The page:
Erratic Bitcoin trading but still within the narrow USD 200 range was the play of Saturday and there seems to be very little to suggest that things will change for the world’s most traded digital asset.
In fact, there is barely USD 130 between the high and low of the past 24 hours, and Bitcoin price is now more or less steady at USD 8,345, down by 0.22% from yesterday at 10:30 am London time (CoinDesk).
Alts are having mixed fortunes, with about half of the coins in the Top 20 registering modest gains while the other half are slipping, but only slightly. The standout performers are Bitcoin SV (4.72%) and Bitcoin Gold (4.49%), while the standout losers are Lisk (-4.06%) and Monero (-1.5%).
Last year, Bitcoin and Ethereum had been determined by regulators in the US to be clearly decentralized and, as such, made them both impossible to be classified as securities. And now, fresh news is coming out from another market regulator that suggests Ethereum could now be classified as a commodity, qualifying it for regulations under the jurisdiction of the Commodity Exchange Act (CEA).
US Commodity Futures Trading Commission (CFTC) Chairman Heath Tarbert had made these remarks in yesterday’s Yahoo! All Markets Summit in New York. This was made following a request for public comment from the agency in December 2018, to help it better understand the technology and markets for cryptocurrencies other than Bitcoin. In particular, Ethereum and its Ether crypto were the focus of this request.
Previous court proceedings regarding virtual currency offerings — the vehicle by which Ether was initially created — had brought up this issue of Ether being a commodity, and some courts had found quite unequivocally that virtual currencies at issue were commodities and, therefore, subject to CFTC jurisdiction.
But Tarbert’s statement is significant since it specifically names Ether’s characterization and puts it in rather certain terms. The CFTC Chairman said:
“A commodity has a very broad definition. […] We’ve been very clear on Bitcoin. Bitcoin is a commodity under the CEA. We haven’t said anything about Ether… until now. It is my view as Chairman of the CFTC that Ether is a commodity and therefore it will be regulated under the CEA. And my guess is that you will see in the near future Ether-related futures contracts and other derivatives potentially traded.”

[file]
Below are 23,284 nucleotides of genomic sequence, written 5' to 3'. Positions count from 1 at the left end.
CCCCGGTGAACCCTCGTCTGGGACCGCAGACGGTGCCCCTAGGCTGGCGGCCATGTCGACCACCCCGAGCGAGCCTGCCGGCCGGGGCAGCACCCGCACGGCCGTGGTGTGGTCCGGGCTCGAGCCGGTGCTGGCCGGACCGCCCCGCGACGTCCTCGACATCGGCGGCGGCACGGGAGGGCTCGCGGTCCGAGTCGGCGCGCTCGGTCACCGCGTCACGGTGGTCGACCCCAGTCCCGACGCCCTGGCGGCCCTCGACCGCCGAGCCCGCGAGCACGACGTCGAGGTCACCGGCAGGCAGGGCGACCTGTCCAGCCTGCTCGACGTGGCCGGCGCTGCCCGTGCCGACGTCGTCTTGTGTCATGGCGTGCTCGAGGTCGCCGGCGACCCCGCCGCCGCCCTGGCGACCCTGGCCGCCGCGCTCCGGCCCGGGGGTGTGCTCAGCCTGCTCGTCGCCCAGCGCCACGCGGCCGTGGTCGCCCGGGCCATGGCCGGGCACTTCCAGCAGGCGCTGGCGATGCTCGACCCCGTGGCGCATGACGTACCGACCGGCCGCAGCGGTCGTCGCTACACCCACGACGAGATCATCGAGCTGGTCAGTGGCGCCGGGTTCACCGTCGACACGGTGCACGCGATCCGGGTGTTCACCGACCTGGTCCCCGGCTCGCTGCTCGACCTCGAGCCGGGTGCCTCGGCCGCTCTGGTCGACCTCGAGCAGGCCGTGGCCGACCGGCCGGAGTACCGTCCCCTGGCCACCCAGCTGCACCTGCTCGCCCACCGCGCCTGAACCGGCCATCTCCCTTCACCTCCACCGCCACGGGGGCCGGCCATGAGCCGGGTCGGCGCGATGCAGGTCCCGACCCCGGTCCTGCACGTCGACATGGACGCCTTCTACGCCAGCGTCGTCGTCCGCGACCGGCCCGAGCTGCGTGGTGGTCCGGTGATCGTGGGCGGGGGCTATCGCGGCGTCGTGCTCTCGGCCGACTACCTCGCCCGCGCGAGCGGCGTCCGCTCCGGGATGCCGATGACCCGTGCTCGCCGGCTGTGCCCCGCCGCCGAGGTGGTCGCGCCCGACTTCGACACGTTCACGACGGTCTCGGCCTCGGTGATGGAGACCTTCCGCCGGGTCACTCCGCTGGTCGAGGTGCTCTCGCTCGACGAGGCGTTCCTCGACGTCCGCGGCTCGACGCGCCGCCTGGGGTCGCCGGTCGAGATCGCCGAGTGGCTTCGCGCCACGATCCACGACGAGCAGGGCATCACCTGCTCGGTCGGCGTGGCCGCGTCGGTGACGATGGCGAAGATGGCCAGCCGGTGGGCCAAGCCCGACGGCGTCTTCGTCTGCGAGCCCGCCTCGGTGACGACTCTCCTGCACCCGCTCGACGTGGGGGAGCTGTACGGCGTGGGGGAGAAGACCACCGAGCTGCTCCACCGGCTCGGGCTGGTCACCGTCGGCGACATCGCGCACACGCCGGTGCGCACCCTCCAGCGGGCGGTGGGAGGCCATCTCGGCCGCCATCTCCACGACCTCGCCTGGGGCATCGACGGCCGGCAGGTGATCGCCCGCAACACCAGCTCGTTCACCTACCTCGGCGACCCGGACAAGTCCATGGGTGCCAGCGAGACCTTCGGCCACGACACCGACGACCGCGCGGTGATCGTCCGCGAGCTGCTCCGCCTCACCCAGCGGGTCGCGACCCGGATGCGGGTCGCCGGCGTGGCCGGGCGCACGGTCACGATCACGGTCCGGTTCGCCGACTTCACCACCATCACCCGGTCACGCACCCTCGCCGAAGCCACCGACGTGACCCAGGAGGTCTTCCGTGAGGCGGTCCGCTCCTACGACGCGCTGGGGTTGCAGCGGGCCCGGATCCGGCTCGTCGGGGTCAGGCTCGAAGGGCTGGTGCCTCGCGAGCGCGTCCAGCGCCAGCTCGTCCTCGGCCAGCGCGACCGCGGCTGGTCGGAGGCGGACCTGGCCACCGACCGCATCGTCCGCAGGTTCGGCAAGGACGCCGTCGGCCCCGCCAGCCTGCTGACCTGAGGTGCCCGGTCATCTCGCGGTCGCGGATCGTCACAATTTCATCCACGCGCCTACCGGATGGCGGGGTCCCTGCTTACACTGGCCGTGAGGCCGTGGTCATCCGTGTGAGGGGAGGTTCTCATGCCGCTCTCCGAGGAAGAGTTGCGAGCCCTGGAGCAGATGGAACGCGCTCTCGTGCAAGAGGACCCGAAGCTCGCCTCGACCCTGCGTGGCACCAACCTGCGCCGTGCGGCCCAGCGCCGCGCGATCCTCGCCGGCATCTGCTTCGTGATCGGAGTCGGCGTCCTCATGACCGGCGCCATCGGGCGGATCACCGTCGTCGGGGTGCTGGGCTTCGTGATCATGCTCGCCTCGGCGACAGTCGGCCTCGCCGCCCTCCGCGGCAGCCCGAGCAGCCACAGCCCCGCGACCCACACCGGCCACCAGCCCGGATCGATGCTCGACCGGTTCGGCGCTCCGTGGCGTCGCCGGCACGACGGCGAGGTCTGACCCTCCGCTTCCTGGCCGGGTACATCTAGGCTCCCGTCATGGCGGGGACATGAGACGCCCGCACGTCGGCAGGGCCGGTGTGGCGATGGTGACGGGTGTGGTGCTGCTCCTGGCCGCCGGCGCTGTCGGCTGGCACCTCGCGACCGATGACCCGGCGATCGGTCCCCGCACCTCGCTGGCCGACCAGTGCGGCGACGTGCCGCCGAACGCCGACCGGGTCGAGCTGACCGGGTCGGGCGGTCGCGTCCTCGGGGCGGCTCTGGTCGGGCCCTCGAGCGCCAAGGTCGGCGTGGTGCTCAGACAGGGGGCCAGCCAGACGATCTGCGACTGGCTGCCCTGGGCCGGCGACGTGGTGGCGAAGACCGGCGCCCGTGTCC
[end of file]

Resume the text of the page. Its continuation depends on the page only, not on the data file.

While his remarks will not be considered as officially binding as a regulatory matter, it will be important to use them as a guideline for how the US regulatory environment is evolving.
Speaking of regulatory environment regarding crypto, Libra is getting quite a few final nails being hammered into its seemingly narrow coffin. CBC Canada reports that credit card issuers Visa and Mastercard have now joined the list of big finance names who are pulling out of Facebook‘s cryptocurrency project.
While the earlier news of Paypal abandoning Libra could still have been poor news that Facebook would recover from, the lack of debit card partners means that this could be the death blow that puts Libra dead in the water.
They announced on Friday their departure and makes it now at least five large money companies stepping away from the Libra spotlight, including Stripe and eBay. It is thought that these companies have now gotten cold feet after Libra had to face down harsh criticism from US regulators over its plans to create a private currency system that would allow users to make cross-border payments.
The main issue with US regulators was that they were not satisfied at all that Libra Association, based in Switzerland, would be able to give Facebook or the US enough jurisdictional oversight since Facebook also wouldn’t own Libra. They also raised privacy issues, given that the sullied social networking company would not control a currency, and could not allay concerns on potential money laundering.
Publicly, even US President Donald Trump Tweeted that Libra should mean that Facebook should be subject to US banking laws.
Bearish sentiment for private crypto, but this should spell out good news for believers in decentralization, as assets and networks like Bitcoin would be impervious to such risks by the likes of Facebook.
For now, however, we pay attention to the Bitcoin and crypto markets. Sunday trading beckons now for the rest of Europe and in a few hours, we could have a better clue to how the weekend will pan out before North America takes over and sets the tone for a new week tomorrow.
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